A busy day for links today. Details of a Celtics win, some more opinion on Tedy Bruschi (though no new details really), the passing of a Boston legend, Curt Schilling’s throwing session from yesterday and his testimony before congress today and of course the NCAA tournament which taps off this afternoon. Also, if you haven’t done so already, please take a few moments to make your opinion heard in the 2005 BSMW Awards.

The Celtics squeaked out their fifth win in a row, downing the Toronto Raptors, 110-109. Rookie Tony Allen hit two shots in the final two minutes to help the Celtics escape. “Escape” is a word used in the title of both Shira Springer and Steve Bulpett’s game stories. Lenny Megliola notes that despite the win, the Celtics were “upset” and “frustrated” with how they played. Carolyn Thornton also observes that the Celtics did not play their best, but managed to win anyway. Christopher Price also has a game story from the Fleet. Mark Murphy looks at Tony Allen, who despite getting two big buckets down the stretch, is worried about hearing about a blown defensive assignment during practice today. Kevin Gray looks at NH native Matt Bonner, who has gotten himself a role…and quite a following…with the Raptors. When Danny Ainge reacquired Antoine Walker, Mike Fine (and many others) thought that the Celtics boss had lost his mind. Fine has changed his mind at this point. Murphy also looks at a frustrated Eric Williams in Toronto. Thornton’s notebook also looks at Williams’ frustrations, while Springer’s notebook looks at the former Celtic getting a warm welcome last night. Bulpett’s notebook has Antoine Walker accepting the role and style of play that Doc Rivers wants from him. This would seem to indicate that Walker has in fact changed his game to adapt to this team’s style of play, something that Glenn Ordway adamantly insisted for days was impossible.

Stephen Smith and Michael O’Connor look at the possibility of Tedy Bruschi having a hole in his heart. If this turns out to be true, both articles are actually hopeful that there is at least a possibility that the Patriots linebacker could resume his career. Ian M Clark also looks at the situation and acknowledges the desire we all have to find out what the future holds for Bruschi. Tom E Curran looks at a major source of college talent, not to mention an intellectual resource drying up for Bill Belichick with Nick Saban now in the NFL. Kevin Mannix reports on no deal for Adam Vinatieri and the preseason opponents being announced. Jerome Solomon tackles the same subjects, but in reverse order. Hector Longo looks at North Andover’s own Rob Konrad being out of work after his release from the Dolphins.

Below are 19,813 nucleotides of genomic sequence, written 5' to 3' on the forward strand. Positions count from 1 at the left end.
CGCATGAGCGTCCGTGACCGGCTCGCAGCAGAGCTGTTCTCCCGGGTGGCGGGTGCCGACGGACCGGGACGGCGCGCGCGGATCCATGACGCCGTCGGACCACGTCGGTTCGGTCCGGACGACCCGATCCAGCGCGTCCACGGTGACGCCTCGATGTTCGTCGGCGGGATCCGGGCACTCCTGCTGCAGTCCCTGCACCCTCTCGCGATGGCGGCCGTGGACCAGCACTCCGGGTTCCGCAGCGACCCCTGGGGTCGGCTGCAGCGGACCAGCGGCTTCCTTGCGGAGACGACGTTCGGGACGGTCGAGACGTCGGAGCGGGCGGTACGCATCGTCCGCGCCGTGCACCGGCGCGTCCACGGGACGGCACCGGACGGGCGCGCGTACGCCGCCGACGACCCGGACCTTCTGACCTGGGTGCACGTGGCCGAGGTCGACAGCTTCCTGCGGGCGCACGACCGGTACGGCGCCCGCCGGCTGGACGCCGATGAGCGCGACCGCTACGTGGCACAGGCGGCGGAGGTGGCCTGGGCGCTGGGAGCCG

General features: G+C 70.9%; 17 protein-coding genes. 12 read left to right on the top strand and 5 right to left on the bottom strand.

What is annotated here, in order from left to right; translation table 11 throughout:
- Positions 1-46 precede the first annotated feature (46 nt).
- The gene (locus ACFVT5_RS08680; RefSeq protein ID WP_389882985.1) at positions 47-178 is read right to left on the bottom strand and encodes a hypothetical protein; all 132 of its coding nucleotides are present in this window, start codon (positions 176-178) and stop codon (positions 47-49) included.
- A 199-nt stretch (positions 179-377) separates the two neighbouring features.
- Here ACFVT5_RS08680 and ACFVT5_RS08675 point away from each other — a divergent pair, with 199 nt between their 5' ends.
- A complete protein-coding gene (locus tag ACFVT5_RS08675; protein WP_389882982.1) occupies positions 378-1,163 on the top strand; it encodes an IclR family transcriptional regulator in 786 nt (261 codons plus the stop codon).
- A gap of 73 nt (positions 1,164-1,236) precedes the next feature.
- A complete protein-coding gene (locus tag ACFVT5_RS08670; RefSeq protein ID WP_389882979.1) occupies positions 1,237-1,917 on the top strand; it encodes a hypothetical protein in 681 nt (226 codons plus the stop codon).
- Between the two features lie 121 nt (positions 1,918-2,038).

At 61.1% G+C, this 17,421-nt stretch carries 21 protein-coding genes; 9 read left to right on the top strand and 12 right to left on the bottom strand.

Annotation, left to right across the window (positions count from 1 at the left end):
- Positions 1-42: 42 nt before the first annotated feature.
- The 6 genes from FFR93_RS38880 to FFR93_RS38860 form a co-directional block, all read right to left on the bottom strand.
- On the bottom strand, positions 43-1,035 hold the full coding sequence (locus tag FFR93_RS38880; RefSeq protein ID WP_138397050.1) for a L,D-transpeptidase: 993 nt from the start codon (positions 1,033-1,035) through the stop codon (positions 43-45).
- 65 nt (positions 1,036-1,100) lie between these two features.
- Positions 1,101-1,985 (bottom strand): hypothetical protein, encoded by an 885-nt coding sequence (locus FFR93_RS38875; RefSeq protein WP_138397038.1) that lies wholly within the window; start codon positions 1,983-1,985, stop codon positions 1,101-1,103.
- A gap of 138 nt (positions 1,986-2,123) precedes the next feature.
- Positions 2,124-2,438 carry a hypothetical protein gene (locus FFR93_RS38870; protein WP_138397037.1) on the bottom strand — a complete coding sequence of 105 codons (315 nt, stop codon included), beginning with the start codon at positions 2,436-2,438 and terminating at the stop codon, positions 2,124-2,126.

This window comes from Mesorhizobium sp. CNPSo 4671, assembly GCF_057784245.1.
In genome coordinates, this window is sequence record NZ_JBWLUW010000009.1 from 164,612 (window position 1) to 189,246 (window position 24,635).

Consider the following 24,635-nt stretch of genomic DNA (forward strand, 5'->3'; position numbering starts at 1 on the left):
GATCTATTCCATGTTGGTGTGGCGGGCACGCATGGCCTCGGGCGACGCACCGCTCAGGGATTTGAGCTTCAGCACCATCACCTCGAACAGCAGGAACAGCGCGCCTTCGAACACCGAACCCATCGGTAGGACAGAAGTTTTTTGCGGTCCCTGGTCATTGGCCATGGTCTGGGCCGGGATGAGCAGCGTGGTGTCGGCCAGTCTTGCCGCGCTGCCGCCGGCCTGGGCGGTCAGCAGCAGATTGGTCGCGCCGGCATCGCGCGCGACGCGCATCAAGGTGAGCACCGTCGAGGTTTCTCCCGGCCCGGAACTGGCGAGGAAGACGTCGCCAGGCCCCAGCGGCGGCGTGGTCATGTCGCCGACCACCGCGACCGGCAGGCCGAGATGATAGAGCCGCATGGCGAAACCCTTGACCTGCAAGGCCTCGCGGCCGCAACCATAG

Steve Buckley and Gordon Edes each look at the sudden and tragic passing of former Red Sox reliever and WEEI personality Dick “The Monster” Radatz.

Curt Schilling’s throwing session yesterday is the major on-field baseball topic of the day. Michael Silverman, Chris Snow, Sean McAdam, David Heuschkel and David Borges all look at the performance of Schilling during a 63 pitch simulated game. The outing was deemed positive by those involved, though the possibility of Schilling pitching on opening day is still unlikely. The next step for Schilling is to get some time in a spring training game, possibly next week sometime. The notebooks all lead with Johnny Damon being sidelined with cellulitis. Snow’s notebook says the skin infection was a scary sight for Damon. Silverman’s notebook also looks at a sharp outing from Tim Wakefield. McAdam’s notebook follows a similar theme, as does Heuschkel’s notebook. Borges’ notebook also has details of Damon, Wakefield and the win over the Cardinals yesterday. There is also the obligatory “Queer Eye” update from the Inside Track.

In case you didn’t hear, the Steroid hearings before Congress are today. Bob Hohler looks at Congress criticizing baseball’s steroid policy. Howard Bryant (subscription only) also has a look today at the loophole in the policy which allows the commissioner to either hand a 10 game suspension to a first time offender, or fine him $10,000 and not name him at all. Tony Massarotti says today is an instance of sports and reality colliding. John E Mulligan looks at how the chairman of the committee, Rep. Thomas M. Davis III is a baseball fan, having spent a lot of time at Fenway park back in the 1960’s. Dan Shaughnessy has Tony LaRussa continuing to defend Mark McGwire.

The Hartford Courant has a preview section of the men’s and women’s NCAA tournament. Kevin McNamara provides a quick preview of the tournament for the ProJo. Jackie MacMullan has a good feature on Boston College head coach Al Skinner. Mike Shalin has Skinner saying that BC must perform well for him to be satisfied with how far they go and the season. Bob Ryan has a piece on former BC assistant Bruce Pearl, now the head man at the University of Wisconsin-Milwaukee. One night as a BC assistant, he had to fill in as the mascot. Michael Vega says that entering the tournament with a low profile might actually benefit BC. Shalin’s notebook has BC being careful not to overlook Ivy League opponent Penn. Vega’s notebook has Jermaine Watson pronouncing himself ready to play, but the coach reserving judgment on that score.

Kevin Paul Dupont looks at the decision facing college hockey players, who have no NHL right now to move on to.

Top 5 Links from Yesterday

1) Boston Radio Watch
2) Mike Reiss’ Blog
3) Tom E Curran
4) Tony Massarotti
5) Gordon Edes

CBS has the NCAA tournament all day and evening. TNT has Lakers/Heat at 8:00 and Kings/Warriors at 10:30.

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